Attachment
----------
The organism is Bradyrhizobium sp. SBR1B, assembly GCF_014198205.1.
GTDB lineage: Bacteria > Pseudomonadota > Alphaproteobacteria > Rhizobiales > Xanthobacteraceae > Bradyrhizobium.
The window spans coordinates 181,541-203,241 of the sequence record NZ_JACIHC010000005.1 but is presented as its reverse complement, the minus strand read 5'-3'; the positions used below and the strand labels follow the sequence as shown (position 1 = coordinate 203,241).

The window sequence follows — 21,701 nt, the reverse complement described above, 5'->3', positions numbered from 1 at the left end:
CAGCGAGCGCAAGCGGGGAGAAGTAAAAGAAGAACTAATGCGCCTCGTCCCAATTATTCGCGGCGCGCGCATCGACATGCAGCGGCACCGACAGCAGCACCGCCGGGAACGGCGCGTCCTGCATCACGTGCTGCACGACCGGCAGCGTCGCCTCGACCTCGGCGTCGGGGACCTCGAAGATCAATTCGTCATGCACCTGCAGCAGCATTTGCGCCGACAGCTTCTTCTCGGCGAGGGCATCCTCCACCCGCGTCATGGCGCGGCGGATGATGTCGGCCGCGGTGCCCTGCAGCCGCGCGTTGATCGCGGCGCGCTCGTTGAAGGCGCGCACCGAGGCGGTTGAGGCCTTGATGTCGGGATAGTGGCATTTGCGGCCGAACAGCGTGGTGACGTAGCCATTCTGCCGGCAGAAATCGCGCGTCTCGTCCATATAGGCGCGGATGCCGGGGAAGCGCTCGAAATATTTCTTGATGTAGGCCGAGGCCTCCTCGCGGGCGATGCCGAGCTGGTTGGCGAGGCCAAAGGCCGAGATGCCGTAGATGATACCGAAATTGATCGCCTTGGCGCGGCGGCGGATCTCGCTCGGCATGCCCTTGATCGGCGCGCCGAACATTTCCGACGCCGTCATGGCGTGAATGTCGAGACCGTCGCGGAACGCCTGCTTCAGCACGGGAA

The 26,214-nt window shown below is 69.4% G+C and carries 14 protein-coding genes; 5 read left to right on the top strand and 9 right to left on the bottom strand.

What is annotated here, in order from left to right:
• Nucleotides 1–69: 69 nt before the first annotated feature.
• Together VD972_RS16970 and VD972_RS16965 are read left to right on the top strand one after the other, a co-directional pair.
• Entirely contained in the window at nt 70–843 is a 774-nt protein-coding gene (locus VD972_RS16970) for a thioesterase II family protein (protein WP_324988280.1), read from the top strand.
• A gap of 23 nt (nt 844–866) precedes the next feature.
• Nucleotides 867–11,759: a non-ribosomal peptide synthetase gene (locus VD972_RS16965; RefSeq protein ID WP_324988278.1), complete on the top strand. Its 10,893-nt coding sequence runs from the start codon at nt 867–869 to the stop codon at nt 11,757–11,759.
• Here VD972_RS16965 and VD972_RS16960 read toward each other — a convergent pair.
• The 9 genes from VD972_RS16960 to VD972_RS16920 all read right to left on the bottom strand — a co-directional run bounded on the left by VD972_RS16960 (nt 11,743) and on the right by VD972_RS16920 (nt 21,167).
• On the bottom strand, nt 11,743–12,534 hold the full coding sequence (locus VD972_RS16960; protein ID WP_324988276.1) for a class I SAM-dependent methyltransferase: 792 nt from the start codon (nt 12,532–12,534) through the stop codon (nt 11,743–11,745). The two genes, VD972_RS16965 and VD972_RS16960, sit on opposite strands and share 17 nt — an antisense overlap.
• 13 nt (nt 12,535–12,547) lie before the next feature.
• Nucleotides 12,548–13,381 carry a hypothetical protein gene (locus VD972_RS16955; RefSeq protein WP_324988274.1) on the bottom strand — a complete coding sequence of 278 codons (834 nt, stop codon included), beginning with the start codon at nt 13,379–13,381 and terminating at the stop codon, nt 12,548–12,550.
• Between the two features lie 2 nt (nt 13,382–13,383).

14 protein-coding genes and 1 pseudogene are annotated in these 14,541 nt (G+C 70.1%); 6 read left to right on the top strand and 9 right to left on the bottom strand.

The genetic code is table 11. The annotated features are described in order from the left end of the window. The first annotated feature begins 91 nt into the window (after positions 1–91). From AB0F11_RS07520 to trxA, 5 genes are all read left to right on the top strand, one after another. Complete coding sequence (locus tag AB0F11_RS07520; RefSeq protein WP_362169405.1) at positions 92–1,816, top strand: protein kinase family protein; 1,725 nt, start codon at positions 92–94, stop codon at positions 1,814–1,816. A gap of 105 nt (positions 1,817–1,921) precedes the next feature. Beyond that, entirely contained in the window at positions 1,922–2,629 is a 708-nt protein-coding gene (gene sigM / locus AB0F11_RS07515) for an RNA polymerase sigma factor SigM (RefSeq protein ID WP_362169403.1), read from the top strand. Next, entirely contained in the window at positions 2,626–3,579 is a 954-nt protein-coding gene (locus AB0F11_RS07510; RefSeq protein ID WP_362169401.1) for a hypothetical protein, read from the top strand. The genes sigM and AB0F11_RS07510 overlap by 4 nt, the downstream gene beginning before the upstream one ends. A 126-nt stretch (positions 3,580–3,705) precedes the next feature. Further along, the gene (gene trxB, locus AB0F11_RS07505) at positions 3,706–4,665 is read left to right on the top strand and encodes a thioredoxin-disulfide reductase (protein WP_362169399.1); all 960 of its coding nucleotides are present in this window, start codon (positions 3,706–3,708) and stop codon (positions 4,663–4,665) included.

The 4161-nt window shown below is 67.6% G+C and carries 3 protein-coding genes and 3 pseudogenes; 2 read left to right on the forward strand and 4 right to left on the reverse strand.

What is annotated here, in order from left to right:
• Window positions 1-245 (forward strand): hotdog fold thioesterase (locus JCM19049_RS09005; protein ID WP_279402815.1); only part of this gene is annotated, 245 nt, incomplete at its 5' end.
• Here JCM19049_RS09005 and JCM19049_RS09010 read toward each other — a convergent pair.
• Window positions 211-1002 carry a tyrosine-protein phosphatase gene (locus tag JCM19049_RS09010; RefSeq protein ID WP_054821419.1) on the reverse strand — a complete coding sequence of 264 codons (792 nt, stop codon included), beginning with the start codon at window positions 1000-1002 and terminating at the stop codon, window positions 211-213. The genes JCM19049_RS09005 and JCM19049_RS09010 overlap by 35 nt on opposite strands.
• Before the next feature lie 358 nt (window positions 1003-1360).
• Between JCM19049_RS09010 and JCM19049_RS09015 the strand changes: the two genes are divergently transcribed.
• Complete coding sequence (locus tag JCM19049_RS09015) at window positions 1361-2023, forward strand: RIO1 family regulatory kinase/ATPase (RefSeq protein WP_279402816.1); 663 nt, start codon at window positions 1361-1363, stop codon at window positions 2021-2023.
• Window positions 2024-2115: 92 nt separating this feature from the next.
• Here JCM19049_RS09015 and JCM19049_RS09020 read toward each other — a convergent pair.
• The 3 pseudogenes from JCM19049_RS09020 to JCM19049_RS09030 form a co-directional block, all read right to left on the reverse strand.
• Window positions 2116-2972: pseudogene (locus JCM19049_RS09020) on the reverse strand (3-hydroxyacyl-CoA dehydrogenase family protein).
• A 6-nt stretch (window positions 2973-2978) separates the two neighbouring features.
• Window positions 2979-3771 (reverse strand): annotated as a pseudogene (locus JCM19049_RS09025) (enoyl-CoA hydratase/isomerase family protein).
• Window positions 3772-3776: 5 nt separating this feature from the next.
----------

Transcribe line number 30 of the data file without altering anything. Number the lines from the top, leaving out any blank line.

• Here JCM19049_RS09015 and JCM19049_RS09020 read toward each other — a convergent pair.